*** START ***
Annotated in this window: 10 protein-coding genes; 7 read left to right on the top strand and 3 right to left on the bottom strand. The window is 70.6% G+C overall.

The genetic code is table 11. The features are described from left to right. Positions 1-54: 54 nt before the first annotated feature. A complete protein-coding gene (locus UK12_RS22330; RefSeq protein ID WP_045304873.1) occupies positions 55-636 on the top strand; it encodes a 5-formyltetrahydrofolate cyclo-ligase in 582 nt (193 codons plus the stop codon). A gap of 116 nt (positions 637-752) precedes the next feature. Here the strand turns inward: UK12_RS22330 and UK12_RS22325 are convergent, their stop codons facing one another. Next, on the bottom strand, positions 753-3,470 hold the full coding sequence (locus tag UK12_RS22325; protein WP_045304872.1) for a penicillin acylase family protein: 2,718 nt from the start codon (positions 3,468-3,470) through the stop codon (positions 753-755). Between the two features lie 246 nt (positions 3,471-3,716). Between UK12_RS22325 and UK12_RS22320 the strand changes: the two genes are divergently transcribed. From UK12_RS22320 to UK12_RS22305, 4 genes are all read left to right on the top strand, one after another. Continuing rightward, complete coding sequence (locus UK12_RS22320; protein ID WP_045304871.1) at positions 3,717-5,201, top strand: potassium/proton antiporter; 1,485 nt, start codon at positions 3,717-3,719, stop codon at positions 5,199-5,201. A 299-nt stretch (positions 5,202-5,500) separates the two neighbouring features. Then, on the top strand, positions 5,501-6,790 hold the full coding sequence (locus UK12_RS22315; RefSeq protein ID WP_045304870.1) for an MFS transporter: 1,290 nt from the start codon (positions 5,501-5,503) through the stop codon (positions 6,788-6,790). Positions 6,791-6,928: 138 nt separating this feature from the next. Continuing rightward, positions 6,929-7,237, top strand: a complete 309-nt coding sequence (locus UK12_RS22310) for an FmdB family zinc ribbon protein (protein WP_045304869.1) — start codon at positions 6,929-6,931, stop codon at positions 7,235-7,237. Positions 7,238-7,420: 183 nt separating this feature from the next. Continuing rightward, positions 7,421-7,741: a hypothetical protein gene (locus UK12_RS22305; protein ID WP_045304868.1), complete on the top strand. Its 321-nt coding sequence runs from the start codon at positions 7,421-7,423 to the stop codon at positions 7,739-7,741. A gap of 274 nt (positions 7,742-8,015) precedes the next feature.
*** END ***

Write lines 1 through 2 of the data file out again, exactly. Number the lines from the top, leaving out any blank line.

Annotated in this window: 10 protein-coding genes; 7 read left to right on the top strand and 3 right to left on the bottom strand. The window is 70.6% G+C overall.

The genetic code is table 11. The features are described from left to right. Positions 1-54: 54 nt before the first annotated feature. A complete protein-coding gene (locus UK12_RS22330; RefSeq protein ID WP_045304873.1) occupies positions 55-636 on the top strand; it encodes a 5-formyltetrahydrofolate cyclo-ligase in 582 nt (193 codons plus the stop codon). A gap of 116 nt (positions 637-752) precedes the next feature. Here the strand turns inward: UK12_RS22330 and UK12_RS22325 are convergent, their stop codons facing one another. Next, on the bottom strand, positions 753-3,470 hold the full coding sequence (locus tag UK12_RS22325; protein WP_045304872.1) for a penicillin acylase family protein: 2,718 nt from the start codon (positions 3,468-3,470) through the stop codon (positions 753-755). Between the two features lie 246 nt (positions 3,471-3,716). Between UK12_RS22325 and UK12_RS22320 the strand changes: the two genes are divergently transcribed. From UK12_RS22320 to UK12_RS22305, 4 genes are all read left to right on the top strand, one after another. Continuing rightward, complete coding sequence (locus UK12_RS22320; protein ID WP_045304871.1) at positions 3,717-5,201, top strand: potassium/proton antiporter; 1,485 nt, start codon at positions 3,717-3,719, stop codon at positions 5,199-5,201. A 299-nt stretch (positions 5,202-5,500) separates the two neighbouring features. Then, on the top strand, positions 5,501-6,790 hold the full coding sequence (locus UK12_RS22315; RefSeq protein ID WP_045304870.1) for an MFS transporter: 1,290 nt from the start codon (positions 5,501-5,503) through the stop codon (positions 6,788-6,790). Positions 6,791-6,928: 138 nt separating this feature from the next. Continuing rightward, positions 6,929-7,237, top strand: a complete 309-nt coding sequence (locus UK12_RS22310) for an FmdB family zinc ribbon protein (protein WP_045304869.1) — start codon at positions 6,929-6,931, stop codon at positions 7,235-7,237. Positions 7,238-7,420: 183 nt separating this feature from the next. Continuing rightward, positions 7,421-7,741: a hypothetical protein gene (locus UK12_RS22305; protein ID WP_045304868.1), complete on the top strand. Its 321-nt coding sequence runs from the start codon at positions 7,421-7,423 to the stop codon at positions 7,739-7,741. A gap of 274 nt (positions 7,742-8,015) precedes the next feature.